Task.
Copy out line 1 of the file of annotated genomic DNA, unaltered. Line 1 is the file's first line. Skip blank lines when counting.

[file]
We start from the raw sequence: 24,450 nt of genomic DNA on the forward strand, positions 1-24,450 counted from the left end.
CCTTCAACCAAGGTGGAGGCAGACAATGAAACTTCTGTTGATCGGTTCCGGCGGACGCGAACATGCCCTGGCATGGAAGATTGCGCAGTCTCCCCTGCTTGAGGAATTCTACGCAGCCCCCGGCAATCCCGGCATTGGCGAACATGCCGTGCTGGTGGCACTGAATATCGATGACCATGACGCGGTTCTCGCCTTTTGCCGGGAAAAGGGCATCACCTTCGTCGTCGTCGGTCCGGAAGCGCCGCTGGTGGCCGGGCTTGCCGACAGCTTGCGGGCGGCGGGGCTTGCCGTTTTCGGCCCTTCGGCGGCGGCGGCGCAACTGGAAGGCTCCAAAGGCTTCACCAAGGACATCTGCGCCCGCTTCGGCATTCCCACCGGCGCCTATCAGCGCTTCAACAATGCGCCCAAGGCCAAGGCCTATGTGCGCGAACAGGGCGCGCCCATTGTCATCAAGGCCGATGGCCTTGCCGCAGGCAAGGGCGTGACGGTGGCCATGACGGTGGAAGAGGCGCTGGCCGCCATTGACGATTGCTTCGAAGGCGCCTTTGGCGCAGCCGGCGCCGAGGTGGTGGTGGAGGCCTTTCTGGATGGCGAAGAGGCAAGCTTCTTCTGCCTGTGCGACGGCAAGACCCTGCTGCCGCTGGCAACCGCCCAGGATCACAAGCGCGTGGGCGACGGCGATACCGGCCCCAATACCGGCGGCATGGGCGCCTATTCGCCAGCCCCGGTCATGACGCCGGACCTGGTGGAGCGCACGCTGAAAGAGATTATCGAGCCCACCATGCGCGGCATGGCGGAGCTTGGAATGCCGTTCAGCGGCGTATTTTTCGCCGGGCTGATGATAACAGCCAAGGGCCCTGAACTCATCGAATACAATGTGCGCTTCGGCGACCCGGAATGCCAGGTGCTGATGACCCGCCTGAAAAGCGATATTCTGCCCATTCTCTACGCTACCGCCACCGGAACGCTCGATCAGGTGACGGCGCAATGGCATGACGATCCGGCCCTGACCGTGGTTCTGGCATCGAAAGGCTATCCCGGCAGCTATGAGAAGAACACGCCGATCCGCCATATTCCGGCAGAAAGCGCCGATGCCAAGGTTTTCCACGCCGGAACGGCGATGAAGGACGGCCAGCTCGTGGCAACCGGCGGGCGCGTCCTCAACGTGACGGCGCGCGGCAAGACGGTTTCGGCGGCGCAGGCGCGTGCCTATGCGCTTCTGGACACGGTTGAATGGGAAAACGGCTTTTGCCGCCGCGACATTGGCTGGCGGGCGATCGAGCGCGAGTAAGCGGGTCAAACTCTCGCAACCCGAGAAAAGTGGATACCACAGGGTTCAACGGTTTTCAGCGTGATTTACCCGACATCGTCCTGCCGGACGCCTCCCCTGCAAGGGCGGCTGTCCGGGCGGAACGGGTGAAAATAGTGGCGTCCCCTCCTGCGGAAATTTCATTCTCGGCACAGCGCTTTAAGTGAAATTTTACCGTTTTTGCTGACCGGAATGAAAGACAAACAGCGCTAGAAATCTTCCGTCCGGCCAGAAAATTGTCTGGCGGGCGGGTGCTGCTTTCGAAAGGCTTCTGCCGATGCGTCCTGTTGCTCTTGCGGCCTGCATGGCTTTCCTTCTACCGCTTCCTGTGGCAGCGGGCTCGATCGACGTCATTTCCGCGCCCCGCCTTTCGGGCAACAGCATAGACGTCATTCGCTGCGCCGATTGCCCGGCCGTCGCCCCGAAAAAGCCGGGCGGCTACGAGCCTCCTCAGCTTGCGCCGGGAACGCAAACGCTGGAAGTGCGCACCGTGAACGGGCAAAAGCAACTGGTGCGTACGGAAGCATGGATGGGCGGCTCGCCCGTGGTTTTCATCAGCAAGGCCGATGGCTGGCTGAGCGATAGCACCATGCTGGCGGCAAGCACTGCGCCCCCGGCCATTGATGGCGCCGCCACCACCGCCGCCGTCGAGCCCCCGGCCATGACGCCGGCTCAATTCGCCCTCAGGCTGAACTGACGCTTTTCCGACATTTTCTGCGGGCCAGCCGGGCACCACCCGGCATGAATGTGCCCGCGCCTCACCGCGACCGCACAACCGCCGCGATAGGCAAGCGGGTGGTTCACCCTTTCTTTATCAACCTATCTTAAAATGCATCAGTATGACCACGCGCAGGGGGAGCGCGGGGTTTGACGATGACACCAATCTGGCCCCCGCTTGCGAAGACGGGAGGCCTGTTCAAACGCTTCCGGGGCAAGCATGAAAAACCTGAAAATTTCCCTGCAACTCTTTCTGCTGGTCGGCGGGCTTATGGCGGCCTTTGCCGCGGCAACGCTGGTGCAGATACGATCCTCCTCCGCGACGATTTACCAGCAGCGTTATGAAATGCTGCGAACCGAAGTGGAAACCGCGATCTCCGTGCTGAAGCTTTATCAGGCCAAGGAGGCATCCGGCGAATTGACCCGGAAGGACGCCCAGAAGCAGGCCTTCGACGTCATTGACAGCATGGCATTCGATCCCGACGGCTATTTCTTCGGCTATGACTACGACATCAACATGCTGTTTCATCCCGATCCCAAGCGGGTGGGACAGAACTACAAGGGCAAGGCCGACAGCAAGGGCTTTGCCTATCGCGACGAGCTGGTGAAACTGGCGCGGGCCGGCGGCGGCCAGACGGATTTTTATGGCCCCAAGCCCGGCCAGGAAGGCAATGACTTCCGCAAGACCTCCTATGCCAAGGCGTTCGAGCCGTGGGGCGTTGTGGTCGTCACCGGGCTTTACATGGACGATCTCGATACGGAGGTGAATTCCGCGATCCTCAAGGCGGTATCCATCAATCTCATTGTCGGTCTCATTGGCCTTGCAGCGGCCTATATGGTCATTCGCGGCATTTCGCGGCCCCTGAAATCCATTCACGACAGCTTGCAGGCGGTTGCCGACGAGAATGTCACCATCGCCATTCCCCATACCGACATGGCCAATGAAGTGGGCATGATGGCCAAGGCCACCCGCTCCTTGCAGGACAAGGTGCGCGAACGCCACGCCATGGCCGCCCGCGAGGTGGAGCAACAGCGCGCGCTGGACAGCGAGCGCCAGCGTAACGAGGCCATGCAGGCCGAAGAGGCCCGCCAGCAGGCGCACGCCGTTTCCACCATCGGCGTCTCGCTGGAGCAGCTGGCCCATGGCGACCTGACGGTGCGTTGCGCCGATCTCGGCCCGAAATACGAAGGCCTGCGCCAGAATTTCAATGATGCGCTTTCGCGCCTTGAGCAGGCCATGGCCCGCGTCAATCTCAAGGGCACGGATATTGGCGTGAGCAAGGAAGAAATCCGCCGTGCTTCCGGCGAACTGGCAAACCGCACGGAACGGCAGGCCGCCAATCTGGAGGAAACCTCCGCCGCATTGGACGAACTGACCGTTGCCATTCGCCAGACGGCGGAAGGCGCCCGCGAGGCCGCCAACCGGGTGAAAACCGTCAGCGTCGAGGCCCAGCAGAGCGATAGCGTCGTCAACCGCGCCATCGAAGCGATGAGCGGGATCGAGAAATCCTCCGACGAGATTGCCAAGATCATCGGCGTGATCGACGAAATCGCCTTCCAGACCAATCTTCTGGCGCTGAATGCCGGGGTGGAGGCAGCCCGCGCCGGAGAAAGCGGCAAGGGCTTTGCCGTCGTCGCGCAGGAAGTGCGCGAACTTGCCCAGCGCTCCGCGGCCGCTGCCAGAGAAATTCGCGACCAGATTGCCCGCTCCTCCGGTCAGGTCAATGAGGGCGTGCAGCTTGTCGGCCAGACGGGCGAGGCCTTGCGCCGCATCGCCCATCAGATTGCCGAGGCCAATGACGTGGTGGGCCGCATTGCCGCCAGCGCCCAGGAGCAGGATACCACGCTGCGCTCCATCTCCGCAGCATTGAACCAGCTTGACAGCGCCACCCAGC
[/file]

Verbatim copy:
We start from the raw sequence: 24,450 nt of genomic DNA on the forward strand, positions 1-24,450 counted from the left end.